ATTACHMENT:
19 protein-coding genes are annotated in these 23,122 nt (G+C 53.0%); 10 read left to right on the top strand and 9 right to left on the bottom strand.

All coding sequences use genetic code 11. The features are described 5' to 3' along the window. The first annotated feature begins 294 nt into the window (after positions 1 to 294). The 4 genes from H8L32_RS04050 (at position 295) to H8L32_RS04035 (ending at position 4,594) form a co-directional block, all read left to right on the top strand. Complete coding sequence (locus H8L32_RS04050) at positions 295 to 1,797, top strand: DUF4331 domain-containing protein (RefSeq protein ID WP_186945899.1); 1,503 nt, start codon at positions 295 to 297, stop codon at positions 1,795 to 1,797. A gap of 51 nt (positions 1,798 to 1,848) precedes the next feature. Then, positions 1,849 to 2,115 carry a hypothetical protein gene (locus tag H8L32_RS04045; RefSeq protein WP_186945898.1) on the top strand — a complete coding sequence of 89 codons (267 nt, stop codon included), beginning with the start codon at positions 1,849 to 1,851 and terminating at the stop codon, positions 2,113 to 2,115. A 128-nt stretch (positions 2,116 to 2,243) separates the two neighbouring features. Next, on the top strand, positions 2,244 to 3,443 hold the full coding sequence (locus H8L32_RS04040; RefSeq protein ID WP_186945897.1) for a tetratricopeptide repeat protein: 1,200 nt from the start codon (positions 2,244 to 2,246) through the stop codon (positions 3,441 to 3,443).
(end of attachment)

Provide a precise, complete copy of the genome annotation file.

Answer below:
19 protein-coding genes are annotated in these 23,122 nt (G+C 53.0%); 10 read left to right on the top strand and 9 right to left on the bottom strand.

All coding sequences use genetic code 11. The features are described 5' to 3' along the window. The first annotated feature begins 294 nt into the window (after positions 1 to 294). The 4 genes from H8L32_RS04050 (at position 295) to H8L32_RS04035 (ending at position 4,594) form a co-directional block, all read left to right on the top strand. Complete coding sequence (locus H8L32_RS04050) at positions 295 to 1,797, top strand: DUF4331 domain-containing protein (RefSeq protein ID WP_186945899.1); 1,503 nt, start codon at positions 295 to 297, stop codon at positions 1,795 to 1,797. A gap of 51 nt (positions 1,798 to 1,848) precedes the next feature. Then, positions 1,849 to 2,115 carry a hypothetical protein gene (locus tag H8L32_RS04045; RefSeq protein WP_186945898.1) on the top strand — a complete coding sequence of 89 codons (267 nt, stop codon included), beginning with the start codon at positions 1,849 to 1,851 and terminating at the stop codon, positions 2,113 to 2,115. A 128-nt stretch (positions 2,116 to 2,243) separates the two neighbouring features. Next, on the top strand, positions 2,244 to 3,443 hold the full coding sequence (locus H8L32_RS04040; RefSeq protein ID WP_186945897.1) for a tetratricopeptide repeat protein: 1,200 nt from the start codon (positions 2,244 to 2,246) through the stop codon (positions 3,441 to 3,443).